Prevail on Steam through the “Tech Gate” mechanic

5 min readOct 3, 2023

Long time no see, right? I haven’t written a blog post since May 2023, I’ve been really busy with shipping my game Creeping Deck. Now that I have a bit of time, I want to give again to the industry by sharing my analysis of a mechanic that can give you an edge depending on your position.

This is a tool mainly for programmers, I call it the “Tech Gate” mechanic.

What is the Tech Gate?

Every market has “barriers to entry”, it’s a way to say that some markets are closed because of specific factors. When you do market research, you’re analyzing why some markets are harder to enter than others.

For instance, let’s say you want to build a Car Factory.

To build a car factory you’ll need :

  • A factory
  • People who know how to make cars
  • Parts to make cars

This is tremendous, and your lowest investment is probably 5 million euros to make one car factory.

In games, we have a strong tech component that help people make games easier. With the rise of Unity and user-friendly game engine, we see the rise of a new diversity of game creators. That’s a good thing culture wise, but it’s also harder for your own game to stand out.

When you pay attention to this mechanic, you can reach a market that is less attacked by other creators, what we often call the “Blue Ocean” in marketing.

How to analyze the Tech Gate?

Some genres are harder to do. People mostly know that from experience, because it always looks easier on the inside. The analysis is probably the hardest part, considering the industry is still learning how to make games.

To analyze tech gates, you need to quantify how much work is a competitor, and where seems to be the biggest costs.

Online Multiplayer games are a good example of this, because you can grasp why it’s hard to do it:

  • You need servers (and the code with it)
  • You need the gameplay (and the code with it)
  • You need the players, but they may also be able or want to play single player mode

Making an online multiplayer, from the beginning, is 3x the normal amount of work of a simple game.

There is definitely a need for research into how to analyze the tech gates on games.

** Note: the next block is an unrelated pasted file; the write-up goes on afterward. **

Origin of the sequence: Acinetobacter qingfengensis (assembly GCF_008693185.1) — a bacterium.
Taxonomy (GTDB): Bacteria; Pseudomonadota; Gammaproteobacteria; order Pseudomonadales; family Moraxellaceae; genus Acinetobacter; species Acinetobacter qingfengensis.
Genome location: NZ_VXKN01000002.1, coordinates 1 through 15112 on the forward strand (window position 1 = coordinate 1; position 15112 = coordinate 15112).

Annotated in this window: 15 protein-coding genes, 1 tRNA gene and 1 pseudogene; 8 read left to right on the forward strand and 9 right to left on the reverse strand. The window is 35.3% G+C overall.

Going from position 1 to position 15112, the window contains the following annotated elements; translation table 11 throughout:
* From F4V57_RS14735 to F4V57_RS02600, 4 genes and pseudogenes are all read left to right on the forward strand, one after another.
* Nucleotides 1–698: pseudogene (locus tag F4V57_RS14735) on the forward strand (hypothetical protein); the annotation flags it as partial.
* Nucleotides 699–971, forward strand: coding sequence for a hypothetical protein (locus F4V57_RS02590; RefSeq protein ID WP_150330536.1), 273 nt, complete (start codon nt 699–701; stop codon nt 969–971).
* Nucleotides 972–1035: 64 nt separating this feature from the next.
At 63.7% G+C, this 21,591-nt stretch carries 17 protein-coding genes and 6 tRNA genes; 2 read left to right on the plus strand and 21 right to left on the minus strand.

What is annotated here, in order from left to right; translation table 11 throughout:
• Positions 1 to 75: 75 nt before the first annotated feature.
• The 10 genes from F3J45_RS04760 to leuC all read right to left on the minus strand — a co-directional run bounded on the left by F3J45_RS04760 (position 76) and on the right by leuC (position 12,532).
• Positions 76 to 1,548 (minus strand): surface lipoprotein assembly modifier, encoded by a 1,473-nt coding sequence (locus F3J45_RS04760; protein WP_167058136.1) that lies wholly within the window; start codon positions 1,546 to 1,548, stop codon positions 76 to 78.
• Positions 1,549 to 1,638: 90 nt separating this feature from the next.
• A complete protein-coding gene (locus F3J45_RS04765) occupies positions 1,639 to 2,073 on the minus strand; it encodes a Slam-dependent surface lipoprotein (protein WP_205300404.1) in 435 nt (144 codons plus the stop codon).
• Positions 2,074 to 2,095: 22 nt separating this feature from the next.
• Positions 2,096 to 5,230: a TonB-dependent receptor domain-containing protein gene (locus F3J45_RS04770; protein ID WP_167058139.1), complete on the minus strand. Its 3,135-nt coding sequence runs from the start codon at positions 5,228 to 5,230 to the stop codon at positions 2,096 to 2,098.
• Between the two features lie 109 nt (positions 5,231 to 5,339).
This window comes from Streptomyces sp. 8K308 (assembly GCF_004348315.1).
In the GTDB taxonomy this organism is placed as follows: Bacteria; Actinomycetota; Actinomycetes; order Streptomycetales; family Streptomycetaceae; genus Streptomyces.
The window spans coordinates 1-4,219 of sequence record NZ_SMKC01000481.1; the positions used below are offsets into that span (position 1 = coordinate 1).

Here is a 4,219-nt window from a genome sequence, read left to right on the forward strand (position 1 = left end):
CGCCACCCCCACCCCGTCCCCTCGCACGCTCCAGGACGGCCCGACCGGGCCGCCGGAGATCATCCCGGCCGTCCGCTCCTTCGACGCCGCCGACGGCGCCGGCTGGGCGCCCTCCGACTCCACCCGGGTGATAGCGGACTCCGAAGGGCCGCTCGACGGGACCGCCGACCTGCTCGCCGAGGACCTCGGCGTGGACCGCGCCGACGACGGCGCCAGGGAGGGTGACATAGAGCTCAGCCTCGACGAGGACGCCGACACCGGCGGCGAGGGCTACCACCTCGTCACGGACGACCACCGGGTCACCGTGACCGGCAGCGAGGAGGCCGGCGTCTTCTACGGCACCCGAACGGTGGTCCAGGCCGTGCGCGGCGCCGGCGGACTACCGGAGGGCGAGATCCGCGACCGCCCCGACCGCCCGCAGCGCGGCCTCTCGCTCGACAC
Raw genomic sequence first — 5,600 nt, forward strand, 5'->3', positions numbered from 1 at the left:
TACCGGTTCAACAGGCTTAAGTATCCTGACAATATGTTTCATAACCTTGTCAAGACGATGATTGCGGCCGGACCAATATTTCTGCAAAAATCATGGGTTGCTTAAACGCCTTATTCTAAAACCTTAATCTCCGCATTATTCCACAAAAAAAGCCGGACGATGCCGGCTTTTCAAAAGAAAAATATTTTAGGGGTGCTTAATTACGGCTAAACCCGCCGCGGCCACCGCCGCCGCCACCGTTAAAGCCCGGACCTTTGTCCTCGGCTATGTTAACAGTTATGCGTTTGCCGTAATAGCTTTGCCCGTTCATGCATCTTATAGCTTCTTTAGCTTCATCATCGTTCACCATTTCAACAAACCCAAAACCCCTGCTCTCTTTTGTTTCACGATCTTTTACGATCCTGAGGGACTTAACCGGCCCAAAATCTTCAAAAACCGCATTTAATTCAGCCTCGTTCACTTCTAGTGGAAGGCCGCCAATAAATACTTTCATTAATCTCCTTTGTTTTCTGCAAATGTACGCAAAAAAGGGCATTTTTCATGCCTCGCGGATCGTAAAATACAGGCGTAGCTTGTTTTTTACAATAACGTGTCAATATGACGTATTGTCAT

How to circumvent the Tech Gate? “Counter-Gating”.

The second half after understanding these gates is to understand how to get around the gate.

Miju Games has released Planet Crafter. From what I understood, they have gone around the tech gate a bit and analyzed Subnautica. They chose those things for the game:

  • Have no animations
  • Have no monsters
  • Player is on feet without vehicles
  • Use asset store for quicker production
  • Simple and ugly UI
  • No scripted story like

When you have found a tech gated market and learned how to get around it, marketing your game will be much easier.

One method to analyze the tech gate would be:

  • First : quantify the content in the game by categories
  • Second : think about the different code systems needed to make this game and that much content
  • Third : check out what can be removed from the equation while still being loved by players

Estimating a project in pre-production is one of the hardest skills to gain.

Why does it help marketing the game?

Less competitors in proven markets is always very helpful. The tech gate mechanic is a hidden constraint people put on themselves.

New comers to the industry tend to follow tutorial, and you won’t find a tutorial to make a clone of Factorio because this tutorial would take hundreds of hours.

Middle experienced game developers tend to overestimate the complexity of those games and go for simpler games, but go in competition with less experienced game devs.

Senior game developers often quit the industry before, or don’t learn about marketing, or are in AAA studios, or have made a game that is in one of those tech gated markets. (Satisfactory by Coffee Stain was inspired by Factorio).

Can you give more examples of games that succeeded with this method? Or the tech-gated markets?

Automation Game

Factorio is a money maker that required years of work, and a custom engine. If you wanted to just make a clone of this game, good luck.

Satisfactory was made by Coffee Stain, who had shit tons of money and a huge experience in the industry. This game is fun to play AND looks good, and is quite optimized.

Here is the smart kid :

Nova Lands is a much simpler automation game, it looks accessible and fun. It probably cost 200k-400 to make instead of the 1–2 millions you need for a Factorio Like.

City Builder

Cities skyline is a gigantic tech beast, one of the most ambitious game tech wise. You need a lot of 3d art, probably some AI specialists and a lot of good UI designers.

The counter-gating champion is:

Islanders is a city-builder but in puzzle mode. It just focused on looking like a city-builder, but with simpler mechanics. Smart and elegant, the developers just cheated their way through success in a good, wise way.

Thank you for reading!

Do you have any other examples of games that counter-gated the market in mind? Let me know by email or on social media!




Game Dev Marketer. I share processes, techniques & tricks to do game marketing. Portfolio: